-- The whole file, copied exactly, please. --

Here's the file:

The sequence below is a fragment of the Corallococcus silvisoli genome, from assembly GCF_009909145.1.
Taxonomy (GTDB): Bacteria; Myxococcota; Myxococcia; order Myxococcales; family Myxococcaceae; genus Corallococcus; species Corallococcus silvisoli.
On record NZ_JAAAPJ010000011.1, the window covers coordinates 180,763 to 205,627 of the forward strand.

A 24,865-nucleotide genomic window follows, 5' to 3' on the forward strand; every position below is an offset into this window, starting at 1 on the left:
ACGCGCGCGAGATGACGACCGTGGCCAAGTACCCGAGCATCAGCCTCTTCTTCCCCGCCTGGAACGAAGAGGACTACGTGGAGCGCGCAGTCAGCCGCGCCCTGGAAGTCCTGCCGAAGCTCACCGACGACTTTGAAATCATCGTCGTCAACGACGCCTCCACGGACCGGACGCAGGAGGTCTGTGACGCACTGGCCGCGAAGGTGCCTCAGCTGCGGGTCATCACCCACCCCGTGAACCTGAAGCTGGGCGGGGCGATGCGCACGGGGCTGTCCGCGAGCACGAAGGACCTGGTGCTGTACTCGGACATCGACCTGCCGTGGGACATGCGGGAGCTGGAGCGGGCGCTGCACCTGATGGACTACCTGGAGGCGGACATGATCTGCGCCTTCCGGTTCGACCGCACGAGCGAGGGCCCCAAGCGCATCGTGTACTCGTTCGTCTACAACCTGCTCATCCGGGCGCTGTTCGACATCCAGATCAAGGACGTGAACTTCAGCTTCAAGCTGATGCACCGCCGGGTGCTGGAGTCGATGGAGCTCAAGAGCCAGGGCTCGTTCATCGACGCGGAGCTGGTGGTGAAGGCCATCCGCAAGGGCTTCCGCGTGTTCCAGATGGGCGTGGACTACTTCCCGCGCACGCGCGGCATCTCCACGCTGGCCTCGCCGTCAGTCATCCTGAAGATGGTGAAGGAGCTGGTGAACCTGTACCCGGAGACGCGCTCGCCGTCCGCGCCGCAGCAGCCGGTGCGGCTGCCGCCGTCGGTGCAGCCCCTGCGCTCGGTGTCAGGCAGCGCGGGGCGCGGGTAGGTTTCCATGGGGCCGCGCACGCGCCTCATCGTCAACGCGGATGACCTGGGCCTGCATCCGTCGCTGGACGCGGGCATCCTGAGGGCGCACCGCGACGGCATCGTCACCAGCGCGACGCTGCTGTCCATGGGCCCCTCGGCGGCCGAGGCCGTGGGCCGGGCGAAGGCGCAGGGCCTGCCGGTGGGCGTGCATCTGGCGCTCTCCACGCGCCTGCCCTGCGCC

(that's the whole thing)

The sequence below is a fragment of the Corallococcus silvisoli genome, from assembly GCF_009909145.1.
Taxonomy (GTDB): Bacteria; Myxococcota; Myxococcia; order Myxococcales; family Myxococcaceae; genus Corallococcus; species Corallococcus silvisoli.
On record NZ_JAAAPJ010000011.1, the window covers coordinates 180,763 to 205,627 of the forward strand.

A 24,865-nucleotide genomic window follows, 5' to 3' on the forward strand; every position below is an offset into this window, starting at 1 on the left:
ACGCGCGCGAGATGACGACCGTGGCCAAGTACCCGAGCATCAGCCTCTTCTTCCCCGCCTGGAACGAAGAGGACTACGTGGAGCGCGCAGTCAGCCGCGCCCTGGAAGTCCTGCCGAAGCTCACCGACGACTTTGAAATCATCGTCGTCAACGACGCCTCCACGGACCGGACGCAGGAGGTCTGTGACGCACTGGCCGCGAAGGTGCCTCAGCTGCGGGTCATCACCCACCCCGTGAACCTGAAGCTGGGCGGGGCGATGCGCACGGGGCTGTCCGCGAGCACGAAGGACCTGGTGCTGTACTCGGACATCGACCTGCCGTGGGACATGCGGGAGCTGGAGCGGGCGCTGCACCTGATGGACTACCTGGAGGCGGACATGATCTGCGCCTTCCGGTTCGACCGCACGAGCGAGGGCCCCAAGCGCATCGTGTACTCGTTCGTCTACAACCTGCTCATCCGGGCGCTGTTCGACATCCAGATCAAGGACGTGAACTTCAGCTTCAAGCTGATGCACCGCCGGGTGCTGGAGTCGATGGAGCTCAAGAGCCAGGGCTCGTTCATCGACGCGGAGCTGGTGGTGAAGGCCATCCGCAAGGGCTTCCGCGTGTTCCAGATGGGCGTGGACTACTTCCCGCGCACGCGCGGCATCTCCACGCTGGCCTCGCCGTCAGTCATCCTGAAGATGGTGAAGGAGCTGGTGAACCTGTACCCGGAGACGCGCTCGCCGTCCGCGCCGCAGCAGCCGGTGCGGCTGCCGCCGTCGGTGCAGCCCCTGCGCTCGGTGTCAGGCAGCGCGGGGCGCGGGTAGGTTTCCATGGGGCCGCGCACGCGCCTCATCGTCAACGCGGATGACCTGGGCCTGCATCCGTCGCTGGACGCGGGCATCCTGAGGGCGCACCGCGACGGCATCGTCACCAGCGCGACGCTGCTGTCCATGGGCCCCTCGGCGGCCGAGGCCGTGGGCCGGGCGAAGGCGCAGGGCCTGCCGGTGGGCGTGCATCTGGCGCTCTCCACGCGCCTGCCCTGCGCC